Promoting national unity, Clinton also seeks to build trust PHILADELPHIA (AP) - Hillary Clinton capped off a four-day convention celebration with a plea for national unity and tolerance. Now, one of the most divisive and distrusted figures in American political life must convince voters that she rather than Republican rival Donald Trump can bring a deeply divided nation together. "I know that at a time when so much seems to be pulling us apart, it can be hard to imagine how we'll ever pull together again," Clinton said to a rapt Democratic convention audience. "But I'm here to tell you tonight - progress is possible." After a convention speech aimed squarely at undercutting Trump, the first female presidential nominee heads off on a bus tour through two Rust Belt battlegrounds, Ohio and Pennsylvania.
Father of fallen Muslim soldier blasts Trump at convention WASHINGTON (AP) - The father of a Muslim American soldier killed in Iraq posed a question to Donald Trump: Have you read the Constitution? To rapturous cheers, Pakistan-born Khizr Khan fiercely attacked the billionaire businessman Thursday at the Democratic convention in Philadelphia, saying that if it was up to Trump, his son never would have been American or served in the military. Khan said that Hillary Clinton, by contrast, "called my son the best of America." The address was the latest effort by Democrats to highlight their diversity and criticize Trump's most contentious plans. Beyond his proposed wall across Mexico, the billionaire businessman has threatened to ban Muslims from entering the United States if he becomes president.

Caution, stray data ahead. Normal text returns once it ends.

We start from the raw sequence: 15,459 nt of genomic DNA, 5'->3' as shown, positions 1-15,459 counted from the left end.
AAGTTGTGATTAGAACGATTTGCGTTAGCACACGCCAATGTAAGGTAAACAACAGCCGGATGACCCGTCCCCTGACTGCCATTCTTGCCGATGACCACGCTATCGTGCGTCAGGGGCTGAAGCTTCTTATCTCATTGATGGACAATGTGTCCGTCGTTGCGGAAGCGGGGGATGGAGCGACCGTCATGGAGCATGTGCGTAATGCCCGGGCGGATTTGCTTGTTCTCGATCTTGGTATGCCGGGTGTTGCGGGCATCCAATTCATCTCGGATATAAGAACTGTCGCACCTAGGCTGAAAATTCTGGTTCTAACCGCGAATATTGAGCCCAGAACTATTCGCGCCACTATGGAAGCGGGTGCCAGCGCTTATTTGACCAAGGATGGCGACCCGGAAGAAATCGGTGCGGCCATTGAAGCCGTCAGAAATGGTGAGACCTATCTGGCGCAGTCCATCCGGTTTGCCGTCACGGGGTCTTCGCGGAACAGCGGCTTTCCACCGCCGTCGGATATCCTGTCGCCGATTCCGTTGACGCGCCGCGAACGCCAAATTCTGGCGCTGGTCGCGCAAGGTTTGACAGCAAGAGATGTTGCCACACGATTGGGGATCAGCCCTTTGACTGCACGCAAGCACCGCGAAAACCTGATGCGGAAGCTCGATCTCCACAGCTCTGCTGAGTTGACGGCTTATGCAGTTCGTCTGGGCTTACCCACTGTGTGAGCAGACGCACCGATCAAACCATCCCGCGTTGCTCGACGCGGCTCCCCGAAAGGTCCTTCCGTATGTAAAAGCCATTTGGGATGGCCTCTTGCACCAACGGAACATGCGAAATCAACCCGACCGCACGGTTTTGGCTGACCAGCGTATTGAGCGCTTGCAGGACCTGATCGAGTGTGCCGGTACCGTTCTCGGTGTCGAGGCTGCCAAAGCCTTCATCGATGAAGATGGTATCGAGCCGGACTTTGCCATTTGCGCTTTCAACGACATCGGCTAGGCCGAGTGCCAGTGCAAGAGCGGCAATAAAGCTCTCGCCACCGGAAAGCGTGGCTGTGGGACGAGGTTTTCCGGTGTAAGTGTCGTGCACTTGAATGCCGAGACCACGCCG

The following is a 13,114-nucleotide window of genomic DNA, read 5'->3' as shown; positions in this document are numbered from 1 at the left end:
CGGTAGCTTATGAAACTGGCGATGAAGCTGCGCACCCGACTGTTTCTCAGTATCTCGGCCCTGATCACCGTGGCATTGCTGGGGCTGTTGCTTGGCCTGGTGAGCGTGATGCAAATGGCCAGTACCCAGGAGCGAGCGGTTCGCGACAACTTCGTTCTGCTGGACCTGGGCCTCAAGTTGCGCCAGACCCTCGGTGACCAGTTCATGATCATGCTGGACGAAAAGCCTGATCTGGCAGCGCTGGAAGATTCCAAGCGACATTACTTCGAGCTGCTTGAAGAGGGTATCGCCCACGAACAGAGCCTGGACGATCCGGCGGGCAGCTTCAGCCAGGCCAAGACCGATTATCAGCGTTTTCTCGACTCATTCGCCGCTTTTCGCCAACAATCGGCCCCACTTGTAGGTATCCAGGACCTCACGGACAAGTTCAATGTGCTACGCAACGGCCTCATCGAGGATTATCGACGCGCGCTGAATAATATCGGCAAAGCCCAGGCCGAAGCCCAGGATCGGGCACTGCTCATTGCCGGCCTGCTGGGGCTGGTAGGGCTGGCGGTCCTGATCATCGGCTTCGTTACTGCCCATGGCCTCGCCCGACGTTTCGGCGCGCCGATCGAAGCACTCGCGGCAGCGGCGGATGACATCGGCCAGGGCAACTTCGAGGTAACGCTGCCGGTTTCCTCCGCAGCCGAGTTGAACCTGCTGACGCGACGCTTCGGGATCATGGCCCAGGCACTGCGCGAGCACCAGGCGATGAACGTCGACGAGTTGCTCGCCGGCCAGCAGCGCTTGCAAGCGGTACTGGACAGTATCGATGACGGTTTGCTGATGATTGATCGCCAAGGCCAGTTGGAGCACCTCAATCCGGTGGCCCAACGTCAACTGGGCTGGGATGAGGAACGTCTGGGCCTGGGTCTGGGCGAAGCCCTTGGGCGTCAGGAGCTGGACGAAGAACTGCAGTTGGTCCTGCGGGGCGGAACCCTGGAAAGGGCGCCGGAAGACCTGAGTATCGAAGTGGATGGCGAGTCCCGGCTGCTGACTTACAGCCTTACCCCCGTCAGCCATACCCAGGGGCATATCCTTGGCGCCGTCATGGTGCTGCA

AP FACT CHECK: Misfires in Hillary Clinton's speech WASHINGTON (AP) - In her speech accepting the Democratic nomination, Hillary Clinton wrongly implied Donald Trump has proposed banning Islam in America and sketched out a plan for defeating Islamic State militants that merely mirrors what the U.S. is already trying to do. Clinton spoke Thursday night to the largest TV audience she is likely to have until the presidential debates, meaning many Americans were probably hearing of her agenda for the first time. Although she brings plenty of policy detail when stacked against the broad-brush ideas of her Republican rival, in some cases there's less than meets the eye to what she says she will do.